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Park and Cherokee Leaders Discuss Gathering Rule

Posted by | 08.30.2016

Great Smoky Mountains National Park and the Eastern Band of the Cherokee Indian leadership met to discuss the recently modified regulation governing the gathering of plants in national parks. The rule, which went into effect on August 11, now allows members of federally recognized Indian tribes to request to enter into agreement with the National Park Service to gather and remove plants or plant parts for traditional purposes.

“We look forward to working with the tribe to both honor Cherokee Indian traditions and also carry out our agency's mission to protect these very special resources for future generations," said Superintendent Cassius Cash. "I truly believe that we can achieve both of these goals by working together."

The Park and EBCI leadership established a framework outlining next steps in developing an agreement to allow traditional gathering of plants, particularly sochan (also known as green-headed coneflower) and ramps which is a species of wild onion. The first step in developing the agreement requires the completion of an environmental assessment and a finding of no significant impact. The environmental assessment is a means to ensure that a targeted plant community can support traditional gathering. Officials hope to complete the environmental assessment for sochan over the next 12-18 months.

“The relationship we have with the park has strengthened, and we are excited to share our traditional ecological knowledge on how we have harvested these plants for thousands of years in this landscape,” said Principal Chief Patrick Lambert. “We truly appreciate the partnership and understandings of everyone involved, and look forward to our continued support of each other down the road.”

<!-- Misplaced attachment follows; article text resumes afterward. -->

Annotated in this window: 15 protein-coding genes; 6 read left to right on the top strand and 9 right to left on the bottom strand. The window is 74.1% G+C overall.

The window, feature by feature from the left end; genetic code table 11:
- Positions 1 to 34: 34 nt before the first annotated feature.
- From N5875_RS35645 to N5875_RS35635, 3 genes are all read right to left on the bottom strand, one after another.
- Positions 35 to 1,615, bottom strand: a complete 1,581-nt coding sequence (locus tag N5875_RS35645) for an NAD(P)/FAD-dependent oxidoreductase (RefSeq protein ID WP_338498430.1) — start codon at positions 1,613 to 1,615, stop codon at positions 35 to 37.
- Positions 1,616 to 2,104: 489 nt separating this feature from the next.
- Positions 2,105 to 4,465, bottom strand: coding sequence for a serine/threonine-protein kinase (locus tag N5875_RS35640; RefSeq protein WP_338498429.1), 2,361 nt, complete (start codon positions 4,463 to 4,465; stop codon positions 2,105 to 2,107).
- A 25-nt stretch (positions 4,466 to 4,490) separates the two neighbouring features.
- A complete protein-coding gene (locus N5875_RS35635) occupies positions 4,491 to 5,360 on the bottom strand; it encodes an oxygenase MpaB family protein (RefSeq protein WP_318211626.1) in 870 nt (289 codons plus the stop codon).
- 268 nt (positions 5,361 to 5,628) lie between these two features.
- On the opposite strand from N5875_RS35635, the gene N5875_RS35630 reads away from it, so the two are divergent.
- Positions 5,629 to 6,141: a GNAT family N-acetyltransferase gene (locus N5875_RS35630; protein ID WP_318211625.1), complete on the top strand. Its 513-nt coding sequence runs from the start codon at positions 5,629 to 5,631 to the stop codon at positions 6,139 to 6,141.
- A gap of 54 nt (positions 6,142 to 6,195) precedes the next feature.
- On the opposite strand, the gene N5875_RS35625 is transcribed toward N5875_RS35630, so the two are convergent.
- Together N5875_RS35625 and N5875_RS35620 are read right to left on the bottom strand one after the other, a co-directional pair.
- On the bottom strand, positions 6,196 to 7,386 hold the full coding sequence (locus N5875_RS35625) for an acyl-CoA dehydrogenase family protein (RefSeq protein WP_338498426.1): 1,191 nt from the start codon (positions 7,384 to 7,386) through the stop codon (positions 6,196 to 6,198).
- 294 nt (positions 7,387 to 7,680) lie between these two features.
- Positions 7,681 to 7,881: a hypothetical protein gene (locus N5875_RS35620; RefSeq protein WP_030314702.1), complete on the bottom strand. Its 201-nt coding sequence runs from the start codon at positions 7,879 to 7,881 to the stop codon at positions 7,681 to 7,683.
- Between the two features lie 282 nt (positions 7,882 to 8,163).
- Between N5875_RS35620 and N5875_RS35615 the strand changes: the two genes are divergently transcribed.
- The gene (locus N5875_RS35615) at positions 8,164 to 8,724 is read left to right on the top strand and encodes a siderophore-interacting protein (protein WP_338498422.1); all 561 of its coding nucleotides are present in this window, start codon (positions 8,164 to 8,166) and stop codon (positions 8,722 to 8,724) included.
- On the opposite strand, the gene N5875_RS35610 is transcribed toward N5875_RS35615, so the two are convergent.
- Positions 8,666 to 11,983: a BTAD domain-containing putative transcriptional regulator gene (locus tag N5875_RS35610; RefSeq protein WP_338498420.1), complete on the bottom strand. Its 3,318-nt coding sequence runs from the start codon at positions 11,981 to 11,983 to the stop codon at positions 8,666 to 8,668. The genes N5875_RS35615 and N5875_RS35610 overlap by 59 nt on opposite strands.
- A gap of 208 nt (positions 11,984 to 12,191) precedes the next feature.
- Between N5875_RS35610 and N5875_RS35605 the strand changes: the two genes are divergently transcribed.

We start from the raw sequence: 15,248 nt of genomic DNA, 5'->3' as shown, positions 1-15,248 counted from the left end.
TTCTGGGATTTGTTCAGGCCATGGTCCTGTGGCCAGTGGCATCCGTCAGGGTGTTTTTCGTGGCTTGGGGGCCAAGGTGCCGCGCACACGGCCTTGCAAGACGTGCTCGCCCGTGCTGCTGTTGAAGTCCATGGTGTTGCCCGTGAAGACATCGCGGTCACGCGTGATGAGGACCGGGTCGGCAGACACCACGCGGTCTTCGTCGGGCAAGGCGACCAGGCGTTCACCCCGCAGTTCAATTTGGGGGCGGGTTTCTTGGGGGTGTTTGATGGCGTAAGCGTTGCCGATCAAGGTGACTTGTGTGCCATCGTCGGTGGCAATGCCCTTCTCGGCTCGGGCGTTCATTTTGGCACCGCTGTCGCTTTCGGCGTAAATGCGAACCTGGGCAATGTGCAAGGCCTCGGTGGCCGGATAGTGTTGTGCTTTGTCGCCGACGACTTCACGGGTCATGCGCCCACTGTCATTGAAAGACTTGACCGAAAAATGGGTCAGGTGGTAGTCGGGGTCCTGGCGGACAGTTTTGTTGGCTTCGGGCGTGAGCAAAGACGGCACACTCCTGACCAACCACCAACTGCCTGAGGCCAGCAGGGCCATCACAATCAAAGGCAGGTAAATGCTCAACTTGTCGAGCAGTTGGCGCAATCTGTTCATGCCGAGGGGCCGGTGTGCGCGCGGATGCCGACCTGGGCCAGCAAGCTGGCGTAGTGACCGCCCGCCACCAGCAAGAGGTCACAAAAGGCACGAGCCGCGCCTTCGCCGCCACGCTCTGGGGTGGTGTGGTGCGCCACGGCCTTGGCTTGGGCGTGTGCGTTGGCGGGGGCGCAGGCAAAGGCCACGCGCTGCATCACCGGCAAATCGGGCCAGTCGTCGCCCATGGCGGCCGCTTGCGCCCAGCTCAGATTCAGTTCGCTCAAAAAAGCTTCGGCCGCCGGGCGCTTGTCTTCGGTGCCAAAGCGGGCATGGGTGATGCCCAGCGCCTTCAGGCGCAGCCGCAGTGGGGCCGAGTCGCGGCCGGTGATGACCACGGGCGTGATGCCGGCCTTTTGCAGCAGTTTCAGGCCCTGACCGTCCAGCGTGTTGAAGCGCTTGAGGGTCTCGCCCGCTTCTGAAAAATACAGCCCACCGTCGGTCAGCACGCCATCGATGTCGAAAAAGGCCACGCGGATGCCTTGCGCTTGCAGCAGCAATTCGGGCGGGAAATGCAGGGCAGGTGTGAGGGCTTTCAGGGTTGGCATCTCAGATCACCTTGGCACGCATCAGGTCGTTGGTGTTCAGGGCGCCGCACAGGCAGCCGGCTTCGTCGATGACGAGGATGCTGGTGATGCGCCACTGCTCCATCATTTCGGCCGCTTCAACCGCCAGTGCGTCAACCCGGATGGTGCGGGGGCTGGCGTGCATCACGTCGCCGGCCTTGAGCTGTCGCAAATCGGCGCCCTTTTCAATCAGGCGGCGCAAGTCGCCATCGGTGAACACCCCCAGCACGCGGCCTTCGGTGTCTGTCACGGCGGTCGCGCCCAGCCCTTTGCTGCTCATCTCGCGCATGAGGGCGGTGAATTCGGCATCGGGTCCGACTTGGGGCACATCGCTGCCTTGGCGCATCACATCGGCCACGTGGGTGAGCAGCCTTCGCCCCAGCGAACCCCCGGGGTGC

As part of the process, park managers and EBCI managers will work hand in hand to develop an agreement in alignment with the environmental assessment. Through the environmental assessment, managers can determine appropriate quantities and locations for traditional gathering that will ensure sustainability and protection of the selected species. The rule retains the existing regulation that prohibits commercial uses of gathered materials and also requires the identification of all tribal members who may conduct traditional gathering activities.

For more information about the final ruling, please visit federal register HERE.


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